Philadelphia Museum of Art’s Paint the Revolution: Mexican Modernism, 1910-1950

Beyond Kahlo and Rivera

Art as a political statement is nothing new. The Pharaohs didn’t build the Pyramids of Giza just to pay homage to their dead. The same goes for the paintings and sculptures commissioned by the Vatican to remind Europe’s monarchs who was really in charge. But it is the art of Mexico in the first half of the 20th century, as presented in the Philadelphia Museum of Art’s new exhibition, Paint the Revolution: Mexican Modernism, 1910-1950, that takes the concept to an entirely new level.

José Clemente Orozco's 'Omnisciencia' (1925). (Photo via Creative Commons/Wikimedia)

When Mexican artists embraced the battle cries of Emiliano Zapata and Pancho Villa, who championed the poor against the elites, they also appropriated the rich cultural heritage of Mexico’s indigenous peoples. Until then, Mexico had mostly looked toward Europe for its cultural influences. Suddenly, it looked to its pre-Columbian past. Artists started depicting the nobility of the farmer, housemaid and peasant.

Turning back, synthesizing the present

This rediscovery of the past gave rise not just to a uniquely Mexican approach to art, but it also reintroduced and elevated Mexican culture in North America and Europe. Upper class Frida Kahlo garbed herself in the embroidered clothing and jewelry of rural Mexican women, a statement that quickly spread across the United States, along with a new fervor for Mexican pottery and ceramics.

While the usual suspects, Kahlo and Diego Rivera, are well represented, the works of other Mexican artists are the most compelling, perhaps because they aren’t as well known here. For instance, David Alfaro Siqueiros’s large-scale pastel, Peasants (1913), hints at influences of Van Gogh in both color and line.  José Clemente Orazco’s mixed media The House of Tears (1916) depicts a brothel with crude images reminiscent of Viennese artist Egon Schiele.

If I had to pick one painting that represents the movement’s rediscovery of its native peoples, it would be Roberto Montenegro’s Mayan Women (1926). The painting shows incredibly powerful profiles of four indigenous women, posed as if to say, “We were here before you arrived. This is our land. You cannot suppress us any longer.”

Politics in paint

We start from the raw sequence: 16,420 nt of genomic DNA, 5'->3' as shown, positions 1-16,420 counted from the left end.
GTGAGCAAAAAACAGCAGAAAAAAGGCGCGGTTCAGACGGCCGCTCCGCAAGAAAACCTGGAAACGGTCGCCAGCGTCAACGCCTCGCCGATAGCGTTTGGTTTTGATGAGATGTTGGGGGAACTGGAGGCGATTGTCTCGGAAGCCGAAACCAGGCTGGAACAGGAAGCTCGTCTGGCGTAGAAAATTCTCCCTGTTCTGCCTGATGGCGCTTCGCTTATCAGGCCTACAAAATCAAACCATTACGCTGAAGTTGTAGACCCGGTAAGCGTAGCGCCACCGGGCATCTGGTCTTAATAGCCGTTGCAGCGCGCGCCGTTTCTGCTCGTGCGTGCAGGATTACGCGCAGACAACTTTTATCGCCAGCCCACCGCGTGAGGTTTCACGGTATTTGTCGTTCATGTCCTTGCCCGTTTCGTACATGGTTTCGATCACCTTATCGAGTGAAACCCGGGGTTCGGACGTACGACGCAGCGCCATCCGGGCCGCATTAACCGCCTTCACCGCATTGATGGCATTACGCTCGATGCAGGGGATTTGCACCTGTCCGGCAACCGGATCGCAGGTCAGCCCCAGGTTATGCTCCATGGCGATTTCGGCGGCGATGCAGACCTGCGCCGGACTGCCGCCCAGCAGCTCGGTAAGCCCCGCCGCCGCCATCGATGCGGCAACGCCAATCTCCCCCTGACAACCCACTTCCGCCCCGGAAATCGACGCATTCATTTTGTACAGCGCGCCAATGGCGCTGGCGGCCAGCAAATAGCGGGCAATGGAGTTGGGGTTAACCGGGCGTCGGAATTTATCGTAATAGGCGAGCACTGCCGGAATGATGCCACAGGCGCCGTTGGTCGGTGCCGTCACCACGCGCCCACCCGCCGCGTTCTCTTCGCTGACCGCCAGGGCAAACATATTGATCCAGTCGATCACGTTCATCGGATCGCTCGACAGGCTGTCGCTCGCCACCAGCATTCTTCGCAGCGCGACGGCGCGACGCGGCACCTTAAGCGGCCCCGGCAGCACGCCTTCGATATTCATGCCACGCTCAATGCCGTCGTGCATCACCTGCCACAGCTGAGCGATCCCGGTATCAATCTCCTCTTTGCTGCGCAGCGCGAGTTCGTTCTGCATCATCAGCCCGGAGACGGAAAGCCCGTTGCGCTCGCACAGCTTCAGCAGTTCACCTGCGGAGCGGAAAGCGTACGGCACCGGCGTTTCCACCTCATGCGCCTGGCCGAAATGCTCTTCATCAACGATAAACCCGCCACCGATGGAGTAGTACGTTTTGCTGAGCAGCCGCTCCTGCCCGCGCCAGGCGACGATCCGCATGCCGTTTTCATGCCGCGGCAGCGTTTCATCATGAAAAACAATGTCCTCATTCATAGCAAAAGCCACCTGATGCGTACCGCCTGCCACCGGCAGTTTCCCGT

All of these images gain their strength from the influence of pre-Columbian art, which adds volume, mass, and simplicity to the European influences of cubism, impressionism and abstraction. Many Mexican artists studied in Paris, including Rivera, whose Eiffel Tower (1914) employs Cubism.

Besides the glorification of the humble peasant, the exhibition doesn’t flinch from depicting the murderous violence of the Mexican Revolution. Nothing could be more lurid than José Clemente Orozco’s Combat (1925), or The Rape (1926).

The brutality of these images brings to mind equally horrific images of our own time: Police shootings, bombings, terrorism, to say nothing of the calls to incitement in our current presidential election. Are there U.S. artists energized by these subjects? Diane Burko comes to mind for her oversized paintings of the endangered environment. But I cannot think of any U.S. artists who dared to satirize their affluent Wall Street patrons by showing them as bloated figures of conspicuous consumption and buffoonery as Rivera did so expertly in his mural The Orgy (1926).

Europe and the U.S. make appearances

Rivera didn’t just look to his Mexican heritage in conceiving of these monumental murals. He spent time studying Michelangelo’s and Giotto’s Italian frescoes. What you see in this exhibition is the ways Mexican artists incorporated their unique cultural imagery into a European artistic heritage. If you are wondering how the museum manages to display Rivera’s spectacular murals, they achieve it via floor-to-ceiling video projection, an ingenious solution.

Standouts include Siqueiros’s defiant Zapata (1931), Carlos Mérida’s blank-eyed Self-Portrait (1935) and Alfredo Ramos Martínez’s Zapatistes (1932). Frida Kahlo lovers will find plenty to admire, including the seldom seen The Suicide of Dorothy Hale (1936), an altarpiece in memory of Kahlo’s friend, aspiring U.S. actress Dorothy Hale. One of the piece’s distinct features is its frame, painted to extend the image. Also of interest is a lithograph of a young Kahlo by Rivera, in which she is entirely nude except for stockings and high heels. It conveys both innocence and eroticism.

I was mesmerized by an entire gallery that was dedicated to political posters, newspaper illustrations, and prints, all created as propaganda for labor unions and political organizations. The images are strong and include illustrations condemning the Nazi genocide underway in Europe. 

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